Jennifer KotaryIn 2016, NYSDEC Urban Forestry Program Coordinator Mary Kramarchyk mentored her second summer intern, Jennifer Kotary. “The goal of the internship is to expose and recruit forestry students into the world of urban forestry,” Kramarchyk says. “Jennifer’s excellent technical and communication skills helped her fit right into DEC’s program. She was thrown into and completed real work—and “extra” activities so meaningful to the success of the program—that, without her, we would not have been able to accomplish.”

Jennifer Kotary:
Two days after my graduation (’16) from SUNY ESF’s Ranger School, I began at NYSDEC via the Research Foundation in the Urban and Community Forestry summer internship. A connection with Mary Kramarchyk at the New York Society of American Foresters Annual Meeting was the beginning to an internship opportunity to better my understanding of what urban forestry is in action. Now that this internship comes to a close, I realize that as urban forestry initiates and sustains connection between community and the environment, my internship has connected me to a critical passion of mine which includes all things trees.


ESF Ranger School Graduation, where Jennifer celebrates her proudest moment with Director Dr. Michael Bridgen. Photo by June McWarf

People. Urban forestry has connected me to people. I am so thankful to Mary Kramarchyk, Mary Martin, and Sally Kellogg who took me under their wing and amazed me with their adaptive ability to joyfully get done a plethora of responsibilities for the state program. Via statewide ReLeaf meetings, I witnessed the individual personalities of ReLeaf committees flourishing in each New York region. Exposure to NYS DEC’s Bureau of Lands and Forests and the great group of people assisting in statewide forestry is continually inspiring. Lastly, I met an impressive slew of tree-related individuals via the summer’s ReLeaf Conference at Skidmore College.


“Enjoys the outdoors” is an understatement. Jennifer canoeing with a fellow Ranger School student on Cranberry Lake. Photo by Stephen Reiver

The work. Urban forestry has connected me to great work. My internship research involved in-depth exploration of what communities are doing to protect and build green infrastructure across the state. Via Mary’s assigned projects, I was able to produce tangible evidence that there is quite the statewide collective will to plant and nurture an expanding canopy as well as many career and volunteer opportunities to do so. Collaboration was critical, and I was able to assist in resources that will be utilized across the state.


Jennifer and her boyfriend work on their historically noted house in Troy, New York where they raise rabbits, have a garden, preserve food, and cook/heat on a wood stove. Photo by Jennifer Kotary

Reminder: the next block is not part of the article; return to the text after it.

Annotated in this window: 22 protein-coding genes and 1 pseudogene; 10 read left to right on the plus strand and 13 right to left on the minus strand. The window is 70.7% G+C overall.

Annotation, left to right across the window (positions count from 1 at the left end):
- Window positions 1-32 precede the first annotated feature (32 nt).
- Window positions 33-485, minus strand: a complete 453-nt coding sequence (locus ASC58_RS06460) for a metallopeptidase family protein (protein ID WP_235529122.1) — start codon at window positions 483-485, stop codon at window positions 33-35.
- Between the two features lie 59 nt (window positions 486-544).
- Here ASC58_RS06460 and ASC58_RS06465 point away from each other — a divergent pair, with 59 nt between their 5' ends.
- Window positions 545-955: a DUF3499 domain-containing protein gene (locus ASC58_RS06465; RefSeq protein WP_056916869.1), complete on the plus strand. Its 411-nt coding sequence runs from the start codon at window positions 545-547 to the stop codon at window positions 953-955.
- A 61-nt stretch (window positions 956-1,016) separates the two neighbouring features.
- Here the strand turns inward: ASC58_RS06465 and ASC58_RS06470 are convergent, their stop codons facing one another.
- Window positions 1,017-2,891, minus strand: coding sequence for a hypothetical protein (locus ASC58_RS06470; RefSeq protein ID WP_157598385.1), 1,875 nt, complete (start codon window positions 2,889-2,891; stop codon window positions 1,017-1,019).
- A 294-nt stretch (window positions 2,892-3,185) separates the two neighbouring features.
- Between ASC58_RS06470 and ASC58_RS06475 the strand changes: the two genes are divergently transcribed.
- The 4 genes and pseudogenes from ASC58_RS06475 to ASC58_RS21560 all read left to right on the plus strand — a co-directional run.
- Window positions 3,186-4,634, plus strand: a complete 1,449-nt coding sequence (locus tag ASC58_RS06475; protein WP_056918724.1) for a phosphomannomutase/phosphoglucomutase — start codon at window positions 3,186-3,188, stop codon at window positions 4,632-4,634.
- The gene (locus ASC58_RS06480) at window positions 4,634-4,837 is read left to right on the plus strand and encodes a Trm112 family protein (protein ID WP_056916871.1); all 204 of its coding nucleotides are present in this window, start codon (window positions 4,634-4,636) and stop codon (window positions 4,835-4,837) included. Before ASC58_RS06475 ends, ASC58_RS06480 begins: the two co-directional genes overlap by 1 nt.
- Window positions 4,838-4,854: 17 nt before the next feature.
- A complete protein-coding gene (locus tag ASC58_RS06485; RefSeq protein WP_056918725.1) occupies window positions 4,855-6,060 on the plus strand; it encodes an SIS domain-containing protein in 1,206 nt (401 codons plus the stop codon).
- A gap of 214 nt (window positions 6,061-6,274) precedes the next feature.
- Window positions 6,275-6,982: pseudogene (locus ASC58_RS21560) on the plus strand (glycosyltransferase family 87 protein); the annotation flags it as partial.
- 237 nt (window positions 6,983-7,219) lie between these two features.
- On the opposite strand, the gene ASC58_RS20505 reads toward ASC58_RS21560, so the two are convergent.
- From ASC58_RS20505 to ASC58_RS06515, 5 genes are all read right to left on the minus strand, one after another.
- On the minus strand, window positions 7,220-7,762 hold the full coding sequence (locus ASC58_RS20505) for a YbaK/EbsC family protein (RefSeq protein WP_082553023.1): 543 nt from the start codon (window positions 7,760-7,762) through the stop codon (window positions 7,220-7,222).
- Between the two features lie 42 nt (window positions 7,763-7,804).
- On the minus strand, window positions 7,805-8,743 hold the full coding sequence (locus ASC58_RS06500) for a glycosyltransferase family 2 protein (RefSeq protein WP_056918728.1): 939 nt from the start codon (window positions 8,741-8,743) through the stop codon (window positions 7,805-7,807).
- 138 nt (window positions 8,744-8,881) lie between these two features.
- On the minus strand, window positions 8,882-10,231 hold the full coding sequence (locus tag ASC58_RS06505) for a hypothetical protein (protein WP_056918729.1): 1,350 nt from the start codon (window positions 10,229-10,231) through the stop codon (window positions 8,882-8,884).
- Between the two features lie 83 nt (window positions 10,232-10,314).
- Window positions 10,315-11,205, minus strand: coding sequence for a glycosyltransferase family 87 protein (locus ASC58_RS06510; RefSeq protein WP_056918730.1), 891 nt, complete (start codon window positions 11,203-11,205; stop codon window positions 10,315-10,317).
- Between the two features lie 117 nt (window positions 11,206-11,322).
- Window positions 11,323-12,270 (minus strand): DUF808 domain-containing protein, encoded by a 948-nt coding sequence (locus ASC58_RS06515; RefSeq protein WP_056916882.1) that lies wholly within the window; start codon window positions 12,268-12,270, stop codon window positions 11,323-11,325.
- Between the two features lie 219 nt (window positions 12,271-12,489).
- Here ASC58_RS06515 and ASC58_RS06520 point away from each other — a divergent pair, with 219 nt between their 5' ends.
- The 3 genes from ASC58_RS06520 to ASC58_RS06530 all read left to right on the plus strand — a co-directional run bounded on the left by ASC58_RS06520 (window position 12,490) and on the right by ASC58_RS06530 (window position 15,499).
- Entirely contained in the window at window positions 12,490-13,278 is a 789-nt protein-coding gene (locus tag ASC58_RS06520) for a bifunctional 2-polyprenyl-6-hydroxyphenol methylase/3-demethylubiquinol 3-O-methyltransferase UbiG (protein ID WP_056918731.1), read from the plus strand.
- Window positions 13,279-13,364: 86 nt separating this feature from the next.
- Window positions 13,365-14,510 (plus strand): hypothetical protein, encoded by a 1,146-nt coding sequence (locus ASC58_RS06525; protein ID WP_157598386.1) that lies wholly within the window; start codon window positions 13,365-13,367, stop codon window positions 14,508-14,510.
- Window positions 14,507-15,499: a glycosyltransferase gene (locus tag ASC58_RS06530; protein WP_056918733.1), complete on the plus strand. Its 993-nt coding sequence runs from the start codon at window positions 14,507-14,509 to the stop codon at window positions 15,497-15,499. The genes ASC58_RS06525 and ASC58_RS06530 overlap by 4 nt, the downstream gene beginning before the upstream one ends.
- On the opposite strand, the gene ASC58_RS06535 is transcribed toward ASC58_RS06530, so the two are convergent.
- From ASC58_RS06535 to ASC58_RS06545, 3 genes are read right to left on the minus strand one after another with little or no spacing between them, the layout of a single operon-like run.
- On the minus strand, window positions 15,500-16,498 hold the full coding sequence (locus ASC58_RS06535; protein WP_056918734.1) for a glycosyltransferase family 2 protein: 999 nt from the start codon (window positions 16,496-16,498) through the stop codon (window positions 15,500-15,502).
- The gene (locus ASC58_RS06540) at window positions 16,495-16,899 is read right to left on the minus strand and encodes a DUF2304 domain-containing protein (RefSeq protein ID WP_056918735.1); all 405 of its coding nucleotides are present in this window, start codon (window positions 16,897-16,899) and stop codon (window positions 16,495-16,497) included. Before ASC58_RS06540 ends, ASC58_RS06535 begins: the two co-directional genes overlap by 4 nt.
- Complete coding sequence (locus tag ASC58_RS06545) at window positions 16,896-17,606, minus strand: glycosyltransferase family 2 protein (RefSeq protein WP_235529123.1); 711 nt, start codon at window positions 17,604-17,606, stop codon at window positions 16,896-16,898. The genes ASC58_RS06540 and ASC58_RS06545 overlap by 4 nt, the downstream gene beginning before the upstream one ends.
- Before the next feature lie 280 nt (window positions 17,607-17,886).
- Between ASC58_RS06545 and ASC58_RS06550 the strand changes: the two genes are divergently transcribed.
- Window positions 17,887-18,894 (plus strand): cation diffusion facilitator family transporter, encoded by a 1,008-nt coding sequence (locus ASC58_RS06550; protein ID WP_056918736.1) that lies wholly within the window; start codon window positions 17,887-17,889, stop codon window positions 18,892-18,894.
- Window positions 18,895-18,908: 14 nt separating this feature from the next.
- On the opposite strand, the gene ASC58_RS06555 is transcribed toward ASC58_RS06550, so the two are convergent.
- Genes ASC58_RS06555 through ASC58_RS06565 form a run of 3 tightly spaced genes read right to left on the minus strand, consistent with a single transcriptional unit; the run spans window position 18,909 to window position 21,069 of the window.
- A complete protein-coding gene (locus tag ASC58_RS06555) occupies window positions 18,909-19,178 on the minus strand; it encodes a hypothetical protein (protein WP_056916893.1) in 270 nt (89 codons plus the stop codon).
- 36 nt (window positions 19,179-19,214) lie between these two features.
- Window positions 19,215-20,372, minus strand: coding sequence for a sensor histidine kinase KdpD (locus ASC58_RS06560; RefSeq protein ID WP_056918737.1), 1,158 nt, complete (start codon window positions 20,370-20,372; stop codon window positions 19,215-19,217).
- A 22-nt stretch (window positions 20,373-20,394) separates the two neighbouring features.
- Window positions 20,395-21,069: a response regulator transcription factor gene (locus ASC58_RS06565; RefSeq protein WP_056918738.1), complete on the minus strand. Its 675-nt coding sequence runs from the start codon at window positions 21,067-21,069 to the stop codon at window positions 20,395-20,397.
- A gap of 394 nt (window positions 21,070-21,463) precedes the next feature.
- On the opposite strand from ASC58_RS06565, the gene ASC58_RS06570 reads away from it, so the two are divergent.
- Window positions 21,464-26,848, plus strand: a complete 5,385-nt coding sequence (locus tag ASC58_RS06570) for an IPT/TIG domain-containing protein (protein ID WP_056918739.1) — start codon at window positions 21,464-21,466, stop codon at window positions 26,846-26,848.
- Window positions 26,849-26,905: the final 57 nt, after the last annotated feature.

My involvement in the ReLeaf Conference opened my eyes to the space available to do good work including being elected to the New York State Urban Forestry Council Board. As the Board’s student ambassador, I get to serve as a liaison between the Council’s impressive efforts and my fresh exposure to the field. I hope to better understand the organization’s roots, goals, and accomplishments and utilize this to offer ideas on bringing new members into the fold.

Jennifer walking back from lab on the frozen Cranberry Lake at ESF’s Ranger School last winter with one of her cohorts, Teresa Link.

Jennifer walking back from lab on the frozen Cranberry Lake at ESF’s Ranger School last winter with one of her cohorts, Teresa Link.

My passion. Urban forestry has connected me to my passion. At heart, I am a true tree enthusiast. Every staff member in the Bureau of Lands and Forests has influenced me in some way to further my drive to contribute to the green professionals’ network. A favorite presentation at ReLeaf was the Forest Health Update, where I was thrilled to hear foresters reporting on applying science to manage what threatens today’s forests; to me, this is the fulfilled hope of sound forestry, and it is the proactive prevention of widespread unintended deforestation.


At the ReLeaf Conference at Skidmore College, Susan Beebe of Cornell Cooperative Extension offered a hands-on experience on soil types as they affect tree health. Photo by Jennifer Kotary

I will continue seeking to understand the prevalent connections between urban forestry and forest health. My next endeavor is a temporary position as a NYSDEC Forest Technician in Forest Health. When I’m not biking, volunteering, creating art, enjoying the outdoors, and improving my sustainably-intentioned house/projects I will be working toward becoming a tree doctor of sorts. I hope to possibly complete more schooling at SUNY ESF and add to this great connection between people and trees across the state.